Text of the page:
Rudolph Eucken by Abel J. Jones


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Page 1

His earliest writings were historical in character, and consisted mainly
of learned essays upon the classical and German philosophers.

Following upon these appeared valuable studies in the history of
philosophy, which brought out, too, to some extent, Eucken's own
philosophical ideas.

His latest works have been more definitely constructive. In _Life's
Basis and Life's Ideal_, and _The Truth of Religion_, he gives
respectively a full account of his philosophical system, and of his
ideas concerning religion.

Several smaller works contain his ideas in briefer and more popular
form.

As a lecturer he is charming and inspiring. He is not always easy to
understand; his sentences are often long, florid, and complex.
Sometimes, indeed, he is quite beyond the comprehension of his
students--but when they do not understand, they admire, and feel they
are in the presence of greatness. His writings contain many of the
faults of his lectures. They are often laboured and obscure, diffuse and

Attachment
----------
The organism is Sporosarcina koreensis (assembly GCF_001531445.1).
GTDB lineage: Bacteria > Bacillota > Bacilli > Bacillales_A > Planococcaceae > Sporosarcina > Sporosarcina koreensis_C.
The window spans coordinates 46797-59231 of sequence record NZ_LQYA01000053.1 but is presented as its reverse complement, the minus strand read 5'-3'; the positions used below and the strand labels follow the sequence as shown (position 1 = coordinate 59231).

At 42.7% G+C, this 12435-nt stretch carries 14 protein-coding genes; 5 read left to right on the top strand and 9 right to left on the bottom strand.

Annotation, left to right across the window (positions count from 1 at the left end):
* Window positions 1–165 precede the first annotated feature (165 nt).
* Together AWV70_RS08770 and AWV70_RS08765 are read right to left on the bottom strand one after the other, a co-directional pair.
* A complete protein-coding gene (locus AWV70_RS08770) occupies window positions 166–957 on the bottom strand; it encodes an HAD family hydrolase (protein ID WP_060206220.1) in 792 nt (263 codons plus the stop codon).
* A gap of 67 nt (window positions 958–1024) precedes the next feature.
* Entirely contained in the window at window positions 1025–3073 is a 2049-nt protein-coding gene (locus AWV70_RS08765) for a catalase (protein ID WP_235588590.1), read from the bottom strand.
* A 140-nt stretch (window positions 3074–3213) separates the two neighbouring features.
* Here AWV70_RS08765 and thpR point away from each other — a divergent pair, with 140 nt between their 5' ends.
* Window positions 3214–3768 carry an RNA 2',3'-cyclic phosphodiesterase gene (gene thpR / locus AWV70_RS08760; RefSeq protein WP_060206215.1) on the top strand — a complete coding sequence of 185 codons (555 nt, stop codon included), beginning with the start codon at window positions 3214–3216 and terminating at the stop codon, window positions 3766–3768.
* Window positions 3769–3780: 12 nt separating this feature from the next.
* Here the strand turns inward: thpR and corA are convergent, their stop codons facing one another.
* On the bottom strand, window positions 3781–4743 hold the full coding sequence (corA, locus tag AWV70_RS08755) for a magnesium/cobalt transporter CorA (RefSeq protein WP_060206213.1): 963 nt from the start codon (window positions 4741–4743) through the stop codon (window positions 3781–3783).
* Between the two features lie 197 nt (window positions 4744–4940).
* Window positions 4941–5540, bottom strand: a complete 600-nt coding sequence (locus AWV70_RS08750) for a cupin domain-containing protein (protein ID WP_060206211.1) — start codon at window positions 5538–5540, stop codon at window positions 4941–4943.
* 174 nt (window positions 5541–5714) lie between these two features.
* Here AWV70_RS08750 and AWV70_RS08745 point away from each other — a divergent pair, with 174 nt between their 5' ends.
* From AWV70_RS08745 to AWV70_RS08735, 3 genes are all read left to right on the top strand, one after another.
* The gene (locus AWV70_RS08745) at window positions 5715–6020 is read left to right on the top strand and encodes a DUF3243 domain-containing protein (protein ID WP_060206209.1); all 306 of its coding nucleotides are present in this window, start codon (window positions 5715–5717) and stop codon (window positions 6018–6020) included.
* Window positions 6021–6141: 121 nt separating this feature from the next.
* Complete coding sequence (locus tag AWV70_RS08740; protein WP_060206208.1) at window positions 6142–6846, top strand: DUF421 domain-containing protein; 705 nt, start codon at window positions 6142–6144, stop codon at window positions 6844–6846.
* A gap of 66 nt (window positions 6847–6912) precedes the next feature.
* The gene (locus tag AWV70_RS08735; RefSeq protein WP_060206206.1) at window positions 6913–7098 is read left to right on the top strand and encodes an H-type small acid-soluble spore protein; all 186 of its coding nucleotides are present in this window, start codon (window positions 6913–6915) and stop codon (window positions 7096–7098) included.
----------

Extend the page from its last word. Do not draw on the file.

verbose.

But these faults are minor in character, compared with the greatness of
his work. There is no doubt that his is one of the noblest attempts ever
made to solve the great question of life. Never was a philosophy more
imbued with the spirit of battle against the evil and sordid, and with
the desire to find in life the highest and greatest that can be found in
it.

I have to thank Professor Eucken for the inspiration of his lectures and
books, various writers, translators, and friends for suggestions, and
especially my wife, whose help in various ways has been invaluable.

Passages are quoted from several of the works mentioned in the
Bibliography, especially from Eucken's "The Truth of Religion," with the
kind permission of Messrs. Williams & Norgate--the publishers.

ABEL J. JONES.

CARDIFF.




CONTENTS


CHAPTER

I. THE PROBLEM OF LIFE

II. HAS THE PROBLEM BEEN SOLVED?

III. ANOTHER SEARCH FOR TRUTH

IV. THE PAST, PRESENT, AND THE ETERNAL

V. THE "HIGH" AND THE "LOW"

VI. THE ASCENT TO FREEDOM AND PERSONALITY

VII. THE PERSONAL AND THE UNIVERSAL

VIII. RELIGION: HISTORICAL AND ABSOLUTE

IX. CONCLUSION: CRITICISM AND APPRECIATION

BIBLIOGRAPHY

INDEX





CHAPTER I

THE PROBLEM OF LIFE

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Books | Photos | Paul Mutton | Thu 21st Feb 2019, 2:02